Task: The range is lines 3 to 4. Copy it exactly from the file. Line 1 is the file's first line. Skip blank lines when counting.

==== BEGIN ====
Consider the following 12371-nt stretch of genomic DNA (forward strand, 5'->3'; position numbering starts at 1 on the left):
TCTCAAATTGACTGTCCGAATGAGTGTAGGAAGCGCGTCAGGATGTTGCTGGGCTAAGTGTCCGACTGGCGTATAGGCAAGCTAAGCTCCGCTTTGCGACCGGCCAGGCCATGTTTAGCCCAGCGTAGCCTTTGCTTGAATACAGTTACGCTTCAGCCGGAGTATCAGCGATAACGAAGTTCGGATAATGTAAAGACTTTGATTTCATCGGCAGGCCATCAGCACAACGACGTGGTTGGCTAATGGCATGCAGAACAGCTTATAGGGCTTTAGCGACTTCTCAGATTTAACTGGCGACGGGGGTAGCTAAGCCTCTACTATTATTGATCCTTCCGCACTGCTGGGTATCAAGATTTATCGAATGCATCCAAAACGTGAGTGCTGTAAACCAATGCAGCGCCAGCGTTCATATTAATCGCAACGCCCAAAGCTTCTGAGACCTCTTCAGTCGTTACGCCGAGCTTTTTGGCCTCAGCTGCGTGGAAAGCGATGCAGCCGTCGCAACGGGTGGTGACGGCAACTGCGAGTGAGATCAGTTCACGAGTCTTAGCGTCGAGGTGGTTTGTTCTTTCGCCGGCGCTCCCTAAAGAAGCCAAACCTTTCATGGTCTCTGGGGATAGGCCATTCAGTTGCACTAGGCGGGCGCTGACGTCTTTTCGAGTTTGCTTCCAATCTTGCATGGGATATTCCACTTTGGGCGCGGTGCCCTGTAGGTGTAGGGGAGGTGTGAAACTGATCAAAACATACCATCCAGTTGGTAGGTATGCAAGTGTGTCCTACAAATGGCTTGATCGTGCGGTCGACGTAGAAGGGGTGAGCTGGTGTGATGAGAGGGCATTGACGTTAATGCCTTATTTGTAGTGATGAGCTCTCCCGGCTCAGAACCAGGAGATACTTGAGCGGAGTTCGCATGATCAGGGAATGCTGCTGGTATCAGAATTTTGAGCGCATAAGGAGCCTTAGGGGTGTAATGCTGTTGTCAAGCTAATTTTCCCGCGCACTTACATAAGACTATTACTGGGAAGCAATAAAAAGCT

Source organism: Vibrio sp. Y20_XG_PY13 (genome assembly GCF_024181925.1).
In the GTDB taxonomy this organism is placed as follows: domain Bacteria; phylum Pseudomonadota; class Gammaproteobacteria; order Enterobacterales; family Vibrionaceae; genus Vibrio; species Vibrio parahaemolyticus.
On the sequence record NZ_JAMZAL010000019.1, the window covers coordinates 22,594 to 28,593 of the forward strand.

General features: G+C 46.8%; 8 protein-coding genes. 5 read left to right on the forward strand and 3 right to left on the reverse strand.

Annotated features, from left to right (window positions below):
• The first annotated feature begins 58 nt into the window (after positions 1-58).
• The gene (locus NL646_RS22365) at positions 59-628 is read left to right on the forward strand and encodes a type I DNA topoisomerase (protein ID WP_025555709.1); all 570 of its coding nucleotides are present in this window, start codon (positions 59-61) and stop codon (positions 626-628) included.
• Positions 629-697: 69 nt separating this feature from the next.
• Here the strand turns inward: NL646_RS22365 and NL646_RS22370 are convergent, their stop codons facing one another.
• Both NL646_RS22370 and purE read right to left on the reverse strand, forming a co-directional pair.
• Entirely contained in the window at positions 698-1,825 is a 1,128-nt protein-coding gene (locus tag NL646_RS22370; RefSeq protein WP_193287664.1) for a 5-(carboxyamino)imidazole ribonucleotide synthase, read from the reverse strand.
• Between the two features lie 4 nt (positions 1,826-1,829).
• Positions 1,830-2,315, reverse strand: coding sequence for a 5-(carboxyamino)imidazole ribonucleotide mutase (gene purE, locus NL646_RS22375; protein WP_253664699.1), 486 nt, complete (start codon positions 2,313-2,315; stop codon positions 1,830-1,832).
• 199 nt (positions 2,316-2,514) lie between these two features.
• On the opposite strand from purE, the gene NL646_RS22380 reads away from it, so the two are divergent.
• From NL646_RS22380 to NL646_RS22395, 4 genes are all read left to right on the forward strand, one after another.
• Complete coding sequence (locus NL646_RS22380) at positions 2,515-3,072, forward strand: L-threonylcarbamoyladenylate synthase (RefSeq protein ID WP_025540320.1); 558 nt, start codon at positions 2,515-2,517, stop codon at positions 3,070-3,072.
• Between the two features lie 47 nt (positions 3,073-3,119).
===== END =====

Source organism: Vibrio sp. Y20_XG_PY13 (genome assembly GCF_024181925.1).
In the GTDB taxonomy this organism is placed as follows: domain Bacteria; phylum Pseudomonadota; class Gammaproteobacteria; order Enterobacterales; family Vibrionaceae; genus Vibrio; species Vibrio parahaemolyticus.